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Setting up restic backups on Nixos

Inspired by this blogpost, I decided to set up my own backup solution of my server data with Restic. I currently use it for backup of my workstations, but i still do it the old fashioned way: manually. Luckily, Nixos has services.restic.backups available, so let’s dive in.

Starting with Restic: repositories

Restic works with “repositories” to which you can send backups. So first, we need to create some repository. In this post, I’ll set up a sync to my Google drive through rclone. This is a bit more complex than some of the other options, but I use the Google drive for plenty of things and it’ll most likely always be accessible.

So, first we need to setup rclone to talk to Google drive. Thankfully, rclone has an amazing setup guide, just type rclone config and follow the steps of the setup guide. I setup my Google drive with the name gdrive.

Now, I need to setup a restic repository.

restic -r rclone:gdrive:/backups init
enter password for new repository:

Keep this password safe, losing it will lock you out of the backups. The flipside of having encrypted backups. Off course, we could also let Nixos create this repository:

...
services.restic.backups = {
  gdrive = {
    user = "backups";
    repository = "rclone:gdrive:/backups";
    initialize = true; # initializes the repo, don't set if you want manual control
    passwordFile = "<path>";
  };
};

Which will setup the repository with the password provided by the passwordFile keyword.

Configuring Nixos to backup with Restic

We now got a repository ready, time to get some data in it!

services.restic.backups = {
  gdrive = {
    ...
    paths = [ "/home/backups/important/data" ];
    user = "backups";
  };
};

This will backup some important data in the home folder of the backups user. If there are directories that should be excluded or you want to use some other options for restic that you want to user, you can set that with the extraBackupArgs option:

extraBackupArgs = [ "--exclude-file=/home/backups/important/data/not-important" ];

and plenty more things are available, see nixos-option services.restic.backups.gdrive.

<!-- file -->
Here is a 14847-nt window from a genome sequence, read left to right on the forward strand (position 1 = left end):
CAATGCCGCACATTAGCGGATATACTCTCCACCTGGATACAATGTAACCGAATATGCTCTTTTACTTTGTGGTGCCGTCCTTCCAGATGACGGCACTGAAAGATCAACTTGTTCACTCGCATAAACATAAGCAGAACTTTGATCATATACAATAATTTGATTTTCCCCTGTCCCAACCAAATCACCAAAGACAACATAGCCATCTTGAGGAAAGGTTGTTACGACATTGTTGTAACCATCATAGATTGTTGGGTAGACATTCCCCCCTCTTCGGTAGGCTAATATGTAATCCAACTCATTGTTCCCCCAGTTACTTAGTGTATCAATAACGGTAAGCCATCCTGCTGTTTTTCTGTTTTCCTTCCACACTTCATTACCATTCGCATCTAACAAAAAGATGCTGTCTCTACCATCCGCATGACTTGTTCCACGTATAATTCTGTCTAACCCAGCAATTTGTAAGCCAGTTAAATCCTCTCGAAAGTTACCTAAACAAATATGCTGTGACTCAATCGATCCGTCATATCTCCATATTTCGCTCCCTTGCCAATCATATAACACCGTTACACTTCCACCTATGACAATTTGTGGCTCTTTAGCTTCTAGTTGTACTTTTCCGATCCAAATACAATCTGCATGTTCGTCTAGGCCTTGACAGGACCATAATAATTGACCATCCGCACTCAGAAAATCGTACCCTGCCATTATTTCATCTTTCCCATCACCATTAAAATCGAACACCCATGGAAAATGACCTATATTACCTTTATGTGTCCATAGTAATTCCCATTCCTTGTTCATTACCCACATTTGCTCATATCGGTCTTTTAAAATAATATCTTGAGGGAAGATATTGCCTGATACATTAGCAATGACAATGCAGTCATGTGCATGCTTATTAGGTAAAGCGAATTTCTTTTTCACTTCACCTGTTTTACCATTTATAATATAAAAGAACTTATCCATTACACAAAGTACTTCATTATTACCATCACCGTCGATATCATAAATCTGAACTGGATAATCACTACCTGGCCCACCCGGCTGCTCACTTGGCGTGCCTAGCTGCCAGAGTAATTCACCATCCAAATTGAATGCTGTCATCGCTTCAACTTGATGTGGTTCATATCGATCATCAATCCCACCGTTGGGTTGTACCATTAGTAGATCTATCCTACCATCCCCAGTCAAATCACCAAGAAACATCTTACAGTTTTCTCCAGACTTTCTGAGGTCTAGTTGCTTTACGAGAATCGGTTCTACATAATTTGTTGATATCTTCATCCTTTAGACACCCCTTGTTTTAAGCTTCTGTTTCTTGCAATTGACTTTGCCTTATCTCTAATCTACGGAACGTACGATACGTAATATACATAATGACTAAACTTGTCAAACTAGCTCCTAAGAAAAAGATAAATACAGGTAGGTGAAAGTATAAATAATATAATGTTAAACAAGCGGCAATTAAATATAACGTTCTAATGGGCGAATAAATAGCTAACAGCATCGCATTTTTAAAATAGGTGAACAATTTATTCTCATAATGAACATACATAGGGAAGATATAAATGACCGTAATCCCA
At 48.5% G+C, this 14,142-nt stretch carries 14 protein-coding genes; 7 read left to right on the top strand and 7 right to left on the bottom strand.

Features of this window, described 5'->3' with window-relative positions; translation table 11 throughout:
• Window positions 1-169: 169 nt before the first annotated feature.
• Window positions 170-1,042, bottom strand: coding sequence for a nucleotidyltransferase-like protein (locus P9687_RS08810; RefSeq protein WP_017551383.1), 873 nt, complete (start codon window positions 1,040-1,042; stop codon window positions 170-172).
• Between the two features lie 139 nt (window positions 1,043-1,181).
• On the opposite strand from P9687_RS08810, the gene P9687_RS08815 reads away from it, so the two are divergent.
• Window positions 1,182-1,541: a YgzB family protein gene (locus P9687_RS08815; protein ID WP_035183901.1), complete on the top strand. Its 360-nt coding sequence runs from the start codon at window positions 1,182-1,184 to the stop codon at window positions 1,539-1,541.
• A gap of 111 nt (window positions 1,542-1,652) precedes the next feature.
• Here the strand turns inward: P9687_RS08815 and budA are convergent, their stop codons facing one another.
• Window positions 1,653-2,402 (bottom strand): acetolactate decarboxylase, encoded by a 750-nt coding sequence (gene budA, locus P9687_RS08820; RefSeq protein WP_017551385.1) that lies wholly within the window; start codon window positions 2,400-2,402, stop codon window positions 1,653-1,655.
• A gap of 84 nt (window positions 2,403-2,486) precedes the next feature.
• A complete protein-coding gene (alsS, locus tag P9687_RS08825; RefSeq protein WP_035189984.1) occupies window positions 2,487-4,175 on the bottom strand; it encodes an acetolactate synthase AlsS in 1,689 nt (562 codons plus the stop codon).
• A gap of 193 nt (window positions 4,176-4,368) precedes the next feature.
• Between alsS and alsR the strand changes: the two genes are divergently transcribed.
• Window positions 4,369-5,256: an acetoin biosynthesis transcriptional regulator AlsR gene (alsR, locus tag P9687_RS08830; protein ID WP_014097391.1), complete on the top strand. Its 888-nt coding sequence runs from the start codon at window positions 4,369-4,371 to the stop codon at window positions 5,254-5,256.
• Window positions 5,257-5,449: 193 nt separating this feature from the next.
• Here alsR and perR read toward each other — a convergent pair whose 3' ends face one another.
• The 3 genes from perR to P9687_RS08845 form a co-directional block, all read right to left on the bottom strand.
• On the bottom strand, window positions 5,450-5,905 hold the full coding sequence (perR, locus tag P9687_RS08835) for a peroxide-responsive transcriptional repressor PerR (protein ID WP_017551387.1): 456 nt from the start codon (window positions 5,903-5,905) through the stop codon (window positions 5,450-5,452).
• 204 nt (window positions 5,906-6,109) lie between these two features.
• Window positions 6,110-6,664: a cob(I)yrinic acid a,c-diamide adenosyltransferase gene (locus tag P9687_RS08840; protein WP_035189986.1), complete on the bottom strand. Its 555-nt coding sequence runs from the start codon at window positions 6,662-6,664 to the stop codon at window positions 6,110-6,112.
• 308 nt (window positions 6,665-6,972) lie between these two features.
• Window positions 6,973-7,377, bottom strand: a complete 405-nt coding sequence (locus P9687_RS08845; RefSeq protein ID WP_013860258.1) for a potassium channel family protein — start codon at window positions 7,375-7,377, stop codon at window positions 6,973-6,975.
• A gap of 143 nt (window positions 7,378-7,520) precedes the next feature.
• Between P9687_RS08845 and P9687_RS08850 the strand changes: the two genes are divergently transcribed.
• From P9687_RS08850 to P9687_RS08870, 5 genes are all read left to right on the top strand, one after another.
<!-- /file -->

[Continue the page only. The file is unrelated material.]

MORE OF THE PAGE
There is one option worthwhile expanding on in this post: timerConfig. This option makes use of a systemd timer to enable schedueled backups. The syntac for it can be found in man systemd.timer and man systemd.time. Below is an example to take backups, every Saturday at 23:00.

services.restic.backups = {
  gdrive = {
    ...
    timerConfig = {
      onCalendar = "saturday 23:00";
    };
  };
};

All that is left to say is that you can now trigger backups manually by using the generated systemd service:

# The naming follows restic-backups-<backup name>, so for us here it would be

$ sudo systemctl start restic-backups-gdrive.service

Restoring, the most important part

Restic offers multiple ways to restore your backups. You can restore a snapshot to a specific location with a --target <id> parameter.

$ restic -r rclone:gdrive:/backups restore <id> --target <path>`

Which will restore the snapshot to the <path>. You can modify what will be restored by using a --host <host> (restoring a snapshot from a specific host) and --path <path> (to only restore a snapshot of a specific path). There are also of course the --include/--exclude <sub> which will include/exclude parts of the snapshot (these are by default case sensitive, can be made case insensitive by prefixing i).

Aside from that, you can mount snapshot like a file system (so you can copy from it as usual). This is easily done with the mount <mountpoint> command. This will mount the repository on the mountpoint specified.

$ ls -al /tmp/backups/
total 48
dr-xr-xr-x  1 francis francis     0 11 jan 23:37 ./
drwxrwxrwt 36 root    root    45056 11 jan 23:37 ../
dr-xr-xr-x  1 francis francis     0 11 jan 23:37 hosts/
dr-xr-xr-x  1 francis francis     0 11 jan 23:37 ids/
dr-xr-xr-x  1 francis francis     0 11 jan 23:37 snapshots/
dr-xr-xr-x  1 francis francis     0 11 jan 23:37 tags/

~
$ ls -al /tmp/backups/snapshots/
total 0
dr-xr-xr-x 1 francis francis 0 11 jan 23:37 ./
dr-xr-xr-x 1 francis francis 0 11 jan 23:37 ../
dr-xr-xr-x 3 francis francis 0 11 jan 20:52 2021-01-11T20:52:25+01:00/
dr-xr-xr-x 3 francis francis 0 11 jan 21:43 2021-01-11T21:43:54+01:00/
lrwxrwxrwx 1 francis francis 0 11 jan 21:43 latest -> 2021-01-11T21:43:54+01:00/

You can browse through the backups by various means: tags, hosts, id, snapshot dates, … .

And last but not least, you can just dump a file from the snapshot to stdout with the dump command. This handy when you just need that 1 SQL dump to restore it for example.

Sources


This article was posted on 2021 M1 12. Some things may have changed since then, please mail or tweet at me if you have a correction or question.

Tags: #linux #restic #nixos #backup